Two on the trot for Welsh Young Butcher champion Peter Rushforth
Published:  02 December, 2015

Champion Welsh Young Butcher Peter Rushforth has successfully defended his title at the Royal Welsh Winter Fair in Builth Wells. 

In what was described as a closely fought final, where the high standard of butchery was praised by the judges, Rushforth, from Swans Farm Shop, Treuddyn, Mold, picked up the prize for the second year running.

Having represented Great Britain in a European butchery contest recently, Rushforth was determined to end the year on a high.

“Coming into the final as the defending champion, I had everything to lose and the pressure was on,” he said. “I was pleased with my display, but I think the standard has gone up dramatically this year.

“I went for a modern design to make the trays creative to attract a younger audience because we need more young people in the industry.

“Looking back at 2015, it has been a very successful year and it’s a great feeling going into Christmas with this accolade.”

He also recently won a bronze medal at the Butchery WorldSkills UK National Competition final at the Skills Show.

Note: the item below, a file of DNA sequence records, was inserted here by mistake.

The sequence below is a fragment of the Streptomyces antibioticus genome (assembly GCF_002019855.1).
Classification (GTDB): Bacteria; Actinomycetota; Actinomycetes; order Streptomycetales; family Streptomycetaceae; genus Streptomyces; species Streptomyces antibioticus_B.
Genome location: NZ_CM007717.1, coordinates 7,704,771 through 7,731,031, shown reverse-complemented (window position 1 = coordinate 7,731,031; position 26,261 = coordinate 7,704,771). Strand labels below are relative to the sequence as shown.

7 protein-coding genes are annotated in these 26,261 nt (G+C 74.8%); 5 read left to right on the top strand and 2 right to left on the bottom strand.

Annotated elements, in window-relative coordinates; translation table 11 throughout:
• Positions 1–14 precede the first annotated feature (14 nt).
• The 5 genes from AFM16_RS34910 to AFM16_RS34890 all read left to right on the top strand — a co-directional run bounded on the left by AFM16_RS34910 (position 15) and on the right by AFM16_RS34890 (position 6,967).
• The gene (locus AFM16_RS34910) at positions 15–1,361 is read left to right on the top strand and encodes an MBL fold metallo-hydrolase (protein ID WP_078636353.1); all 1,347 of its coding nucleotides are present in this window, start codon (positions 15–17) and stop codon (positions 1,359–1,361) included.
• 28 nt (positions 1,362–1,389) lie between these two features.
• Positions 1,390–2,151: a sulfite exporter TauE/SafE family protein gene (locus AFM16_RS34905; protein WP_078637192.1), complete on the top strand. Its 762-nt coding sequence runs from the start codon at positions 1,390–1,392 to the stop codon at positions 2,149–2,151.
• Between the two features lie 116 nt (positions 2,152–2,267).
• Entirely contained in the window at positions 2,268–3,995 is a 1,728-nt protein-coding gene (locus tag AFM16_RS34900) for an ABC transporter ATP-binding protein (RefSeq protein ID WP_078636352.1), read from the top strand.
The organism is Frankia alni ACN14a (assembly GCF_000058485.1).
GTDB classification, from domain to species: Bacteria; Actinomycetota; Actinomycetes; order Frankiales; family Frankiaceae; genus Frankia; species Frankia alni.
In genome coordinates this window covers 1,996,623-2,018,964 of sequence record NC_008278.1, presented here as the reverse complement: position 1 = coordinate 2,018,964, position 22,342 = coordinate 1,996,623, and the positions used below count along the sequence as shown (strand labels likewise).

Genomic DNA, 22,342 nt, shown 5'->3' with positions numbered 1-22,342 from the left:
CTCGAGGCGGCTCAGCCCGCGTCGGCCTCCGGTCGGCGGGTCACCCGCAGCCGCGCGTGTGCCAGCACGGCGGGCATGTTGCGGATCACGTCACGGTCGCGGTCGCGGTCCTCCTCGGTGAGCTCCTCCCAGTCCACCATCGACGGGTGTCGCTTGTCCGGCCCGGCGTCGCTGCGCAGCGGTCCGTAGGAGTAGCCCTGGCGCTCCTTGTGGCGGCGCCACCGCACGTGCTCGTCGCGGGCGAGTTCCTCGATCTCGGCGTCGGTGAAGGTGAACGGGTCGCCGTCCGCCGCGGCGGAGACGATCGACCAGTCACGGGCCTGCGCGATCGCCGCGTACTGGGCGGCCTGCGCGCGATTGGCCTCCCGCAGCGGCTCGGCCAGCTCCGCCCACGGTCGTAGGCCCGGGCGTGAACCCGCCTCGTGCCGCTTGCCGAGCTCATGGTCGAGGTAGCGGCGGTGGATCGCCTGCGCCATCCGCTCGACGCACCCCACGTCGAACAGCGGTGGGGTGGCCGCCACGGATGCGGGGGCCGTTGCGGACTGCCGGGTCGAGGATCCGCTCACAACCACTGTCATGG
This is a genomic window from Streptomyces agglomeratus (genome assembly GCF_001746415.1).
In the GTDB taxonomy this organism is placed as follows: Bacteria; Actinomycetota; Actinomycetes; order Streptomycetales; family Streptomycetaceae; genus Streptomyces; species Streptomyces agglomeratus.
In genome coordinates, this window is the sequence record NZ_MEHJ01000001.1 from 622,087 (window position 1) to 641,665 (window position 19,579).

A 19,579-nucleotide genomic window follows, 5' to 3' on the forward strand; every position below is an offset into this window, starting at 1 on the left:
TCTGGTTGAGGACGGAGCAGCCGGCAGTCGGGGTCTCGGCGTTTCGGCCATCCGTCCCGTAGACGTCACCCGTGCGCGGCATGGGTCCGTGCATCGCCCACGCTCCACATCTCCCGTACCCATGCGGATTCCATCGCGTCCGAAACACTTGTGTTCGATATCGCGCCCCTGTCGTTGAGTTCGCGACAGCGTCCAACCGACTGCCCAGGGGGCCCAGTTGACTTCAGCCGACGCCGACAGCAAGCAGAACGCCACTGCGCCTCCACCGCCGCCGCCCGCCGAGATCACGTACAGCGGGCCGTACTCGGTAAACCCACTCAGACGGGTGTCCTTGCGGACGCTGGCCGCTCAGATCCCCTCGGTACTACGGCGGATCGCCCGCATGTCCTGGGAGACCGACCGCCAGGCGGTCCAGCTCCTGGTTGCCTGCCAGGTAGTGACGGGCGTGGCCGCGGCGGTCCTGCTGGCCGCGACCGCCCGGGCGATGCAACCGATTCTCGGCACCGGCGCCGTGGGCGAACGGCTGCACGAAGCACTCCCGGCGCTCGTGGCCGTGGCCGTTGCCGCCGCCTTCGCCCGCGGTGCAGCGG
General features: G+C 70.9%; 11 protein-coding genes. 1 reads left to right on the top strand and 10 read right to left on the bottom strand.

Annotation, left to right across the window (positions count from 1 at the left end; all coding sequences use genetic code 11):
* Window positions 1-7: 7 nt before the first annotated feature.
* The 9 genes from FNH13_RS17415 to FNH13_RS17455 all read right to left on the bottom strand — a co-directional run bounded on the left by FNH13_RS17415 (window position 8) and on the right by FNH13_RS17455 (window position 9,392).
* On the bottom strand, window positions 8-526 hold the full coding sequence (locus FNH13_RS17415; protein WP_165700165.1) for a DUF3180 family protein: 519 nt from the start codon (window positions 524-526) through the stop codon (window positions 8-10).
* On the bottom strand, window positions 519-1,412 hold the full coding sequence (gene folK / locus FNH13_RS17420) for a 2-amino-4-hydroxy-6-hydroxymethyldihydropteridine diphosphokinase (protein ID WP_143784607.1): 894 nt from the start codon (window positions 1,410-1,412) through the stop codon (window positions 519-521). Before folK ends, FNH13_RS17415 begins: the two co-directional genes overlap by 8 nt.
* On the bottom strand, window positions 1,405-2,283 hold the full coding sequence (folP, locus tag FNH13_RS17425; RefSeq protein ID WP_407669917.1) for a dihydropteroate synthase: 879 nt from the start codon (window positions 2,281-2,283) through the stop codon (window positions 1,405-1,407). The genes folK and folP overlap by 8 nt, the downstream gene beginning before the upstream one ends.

Runner-up was former three times champion Tomos Hopkin, from Gwyrhyd Mountain Meat, Rhiwfawr, Swansea. Just two points separated the top two, while third and fourth places were awarded to Dewi Davies and Jed Jones, both aged 18, who work for Celtica Foods, Cross Hands.

The contest is sponsored jointly by Hybu Cig Cymru - Meat Promotion Wales, Randall Parker Foods, Llanidloes and WMO, Welshpool.

The competitors were challenged to produce a display of meat in two hours from a whole top rump of Welsh Beef, a leg of PGI Welsh Lamb, half a shoulder of Welsh Pork and a whole Cefn Llan Welsh chicken.

The judges, Chris Jones from Cambrian Training Company and Steve Morgans from Morgans Butchers, Brecon, were looking for cuts to maximise saleability and product value, as well as new, creative ideas, cutting techniques, added value, display techniques, HACCP and personal hygiene, and maximum yield from the carcases.

Morgans said: “The standard was very, very high, with little to choose between Peter and Tomos. I think the standard is improving every year and butchery skills are now being recognised because butchers have to make meat displays appealing to the eye.

“It was also great to see Dewi and Jed competing for the first time. They are starting out on the competition ladder and the final was a wonderful learning curve for them.”